Of course, true love is always enough when it comes to our relationship with ourselves, but what of it in the case of intimate relationship with a partner, husband or wife? In this realm of relationship with another, our underlying, undying love for each other may just not be enough in itself to sustain the relationship in a way where both people feel satisfied and connected enough to stick it out.
One reason this appears to be so is because unlike a mother’s love for her infant or perhaps even her toddler, most of our embodied love as it plays out in relationship with a partner in adulthood appears to be, to varying degrees, conditional. If a mother’s love for her baby is unconditional, ours for our lover is very rarely practiced as such. Even if, at core, our true nature or essence may love our partner unconditionally just as they are, from our relative and conditioned personality, this just isn’t true. We have needs and preferences from this conditioned place, which is not wrong or problematic at all, just a natural part of conditioning. As a personality, as a ‘separate self’, we do have needs, preferences, some of them very strong, and even of course, deal-breakers and bottom lines.
I want to throw it out there that, like so many things that seem to be true, we are in fact taught its relative opposite. In fact, there seems to be a 2 for 1 special floating around out there in our collective conditioning, which states that:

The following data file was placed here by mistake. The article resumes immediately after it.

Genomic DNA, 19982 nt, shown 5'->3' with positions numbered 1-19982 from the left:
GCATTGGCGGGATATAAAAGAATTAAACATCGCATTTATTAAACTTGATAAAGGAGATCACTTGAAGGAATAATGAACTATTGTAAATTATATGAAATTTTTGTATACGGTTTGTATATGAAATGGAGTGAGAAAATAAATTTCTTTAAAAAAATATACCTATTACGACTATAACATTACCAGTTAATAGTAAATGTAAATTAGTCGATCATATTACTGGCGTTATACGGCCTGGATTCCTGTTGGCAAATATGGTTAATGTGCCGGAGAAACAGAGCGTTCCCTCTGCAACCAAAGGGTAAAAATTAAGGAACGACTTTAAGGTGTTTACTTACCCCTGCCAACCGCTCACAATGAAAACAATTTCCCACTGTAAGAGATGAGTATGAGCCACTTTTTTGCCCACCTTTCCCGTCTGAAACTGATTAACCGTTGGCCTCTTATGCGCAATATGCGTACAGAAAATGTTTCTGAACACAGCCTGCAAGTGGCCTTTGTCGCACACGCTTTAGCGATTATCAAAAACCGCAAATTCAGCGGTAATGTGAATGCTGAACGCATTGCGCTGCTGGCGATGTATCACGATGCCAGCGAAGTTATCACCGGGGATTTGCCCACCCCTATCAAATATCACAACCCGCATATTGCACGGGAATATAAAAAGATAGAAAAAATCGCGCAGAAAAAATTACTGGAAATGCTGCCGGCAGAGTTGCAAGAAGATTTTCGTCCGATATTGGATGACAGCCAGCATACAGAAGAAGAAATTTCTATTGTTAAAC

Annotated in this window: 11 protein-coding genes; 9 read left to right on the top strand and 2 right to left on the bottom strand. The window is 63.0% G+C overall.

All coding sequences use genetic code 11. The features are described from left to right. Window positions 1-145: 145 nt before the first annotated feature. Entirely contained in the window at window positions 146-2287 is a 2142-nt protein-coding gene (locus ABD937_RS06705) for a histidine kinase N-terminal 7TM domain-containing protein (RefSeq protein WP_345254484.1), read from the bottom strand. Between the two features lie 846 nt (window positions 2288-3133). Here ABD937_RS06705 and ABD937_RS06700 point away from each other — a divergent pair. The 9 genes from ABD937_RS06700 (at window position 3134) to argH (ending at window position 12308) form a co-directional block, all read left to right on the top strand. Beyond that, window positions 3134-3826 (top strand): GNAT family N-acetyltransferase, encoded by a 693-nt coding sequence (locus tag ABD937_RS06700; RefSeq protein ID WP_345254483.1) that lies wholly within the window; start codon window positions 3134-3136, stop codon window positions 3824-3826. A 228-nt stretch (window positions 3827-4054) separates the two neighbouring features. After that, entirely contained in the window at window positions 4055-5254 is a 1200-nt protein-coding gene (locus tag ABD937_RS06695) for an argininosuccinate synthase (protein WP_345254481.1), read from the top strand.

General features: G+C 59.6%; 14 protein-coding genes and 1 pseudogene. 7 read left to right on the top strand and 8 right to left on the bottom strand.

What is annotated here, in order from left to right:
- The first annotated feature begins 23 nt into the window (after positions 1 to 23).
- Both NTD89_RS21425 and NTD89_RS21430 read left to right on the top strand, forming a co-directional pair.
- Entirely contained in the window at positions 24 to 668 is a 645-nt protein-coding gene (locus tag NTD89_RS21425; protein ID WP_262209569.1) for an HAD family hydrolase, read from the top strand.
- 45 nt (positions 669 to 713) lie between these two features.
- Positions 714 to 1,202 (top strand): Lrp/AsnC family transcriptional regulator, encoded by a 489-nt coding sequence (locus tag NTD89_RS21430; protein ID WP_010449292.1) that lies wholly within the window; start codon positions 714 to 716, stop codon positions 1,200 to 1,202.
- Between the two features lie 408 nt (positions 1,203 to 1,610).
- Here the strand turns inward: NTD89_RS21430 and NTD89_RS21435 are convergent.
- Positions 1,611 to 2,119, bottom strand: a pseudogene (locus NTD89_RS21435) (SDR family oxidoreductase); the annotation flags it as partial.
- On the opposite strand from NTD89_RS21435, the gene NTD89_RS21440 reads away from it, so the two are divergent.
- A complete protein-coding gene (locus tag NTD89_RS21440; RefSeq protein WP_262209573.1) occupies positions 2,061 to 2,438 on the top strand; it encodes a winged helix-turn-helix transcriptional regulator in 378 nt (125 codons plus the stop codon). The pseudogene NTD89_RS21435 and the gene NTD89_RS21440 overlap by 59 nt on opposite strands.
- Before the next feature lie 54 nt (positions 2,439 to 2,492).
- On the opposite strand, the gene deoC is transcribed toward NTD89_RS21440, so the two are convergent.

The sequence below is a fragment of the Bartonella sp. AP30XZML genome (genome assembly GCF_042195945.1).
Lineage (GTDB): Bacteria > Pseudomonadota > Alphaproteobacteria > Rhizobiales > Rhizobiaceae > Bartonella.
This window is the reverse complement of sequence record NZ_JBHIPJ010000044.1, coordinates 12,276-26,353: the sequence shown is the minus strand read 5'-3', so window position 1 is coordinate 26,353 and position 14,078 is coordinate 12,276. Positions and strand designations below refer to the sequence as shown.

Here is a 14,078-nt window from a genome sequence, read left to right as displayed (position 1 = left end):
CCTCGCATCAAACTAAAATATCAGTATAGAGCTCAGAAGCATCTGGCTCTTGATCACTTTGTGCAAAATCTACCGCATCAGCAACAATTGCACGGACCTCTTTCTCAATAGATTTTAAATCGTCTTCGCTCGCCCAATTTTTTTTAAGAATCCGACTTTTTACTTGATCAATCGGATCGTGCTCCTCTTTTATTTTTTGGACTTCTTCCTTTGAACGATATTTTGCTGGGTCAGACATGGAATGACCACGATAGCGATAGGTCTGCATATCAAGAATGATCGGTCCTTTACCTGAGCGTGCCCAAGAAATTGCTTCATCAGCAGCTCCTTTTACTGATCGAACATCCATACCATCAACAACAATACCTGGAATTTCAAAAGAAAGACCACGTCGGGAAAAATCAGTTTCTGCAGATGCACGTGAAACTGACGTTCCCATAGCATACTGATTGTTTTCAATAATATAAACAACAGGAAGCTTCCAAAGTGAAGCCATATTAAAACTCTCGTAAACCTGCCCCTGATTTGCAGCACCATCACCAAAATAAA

1) Falling in love with another will inevitably lead to living ‘happily ever after’
2) And, that once in love, this in itself is an absolute sign that the love is enough, one way or another, to sustain and render that relationship healthy and life-long.
‘Love is All You Need’. It’s even in our most beloved music. Sometimes even The Beatles may have gotten it wrong! We need that love to be embodied, expressed, related to us to a degree that is a ‘tipping point’. Otherwise, the love that is there feels buried, and thus is not felt. This usually leads, over the years, to built-up resentment, contempt, and defensiveness, all signifying varying degrees of a lack of emotional connection and safety.
Finally, in my experience of working as a couples therapist for the past 12 years, I have seen the communication breakdown play out again and again, and the spectrum of fighting that goes along with that. To the point of this article, I’ve seen this play out between people who deeply love each other. I’ve helped many of them embody that love more and more through the learning and unlearning process that is couples therapy. Many have since grown together and are living more and more mutually satisfying relationships and lives. Others who have had just too much built up resentment, and thus a toxic dynamic in their relationship, have broken up. It would seem to me that love is, of course, fundamental in a healthy relationship. And yet, it is not the only pillar on which relationships stand. Those of openness, trust, and communication are just as important in order to live a truly nourishing and vitally sustaining intimate relationship.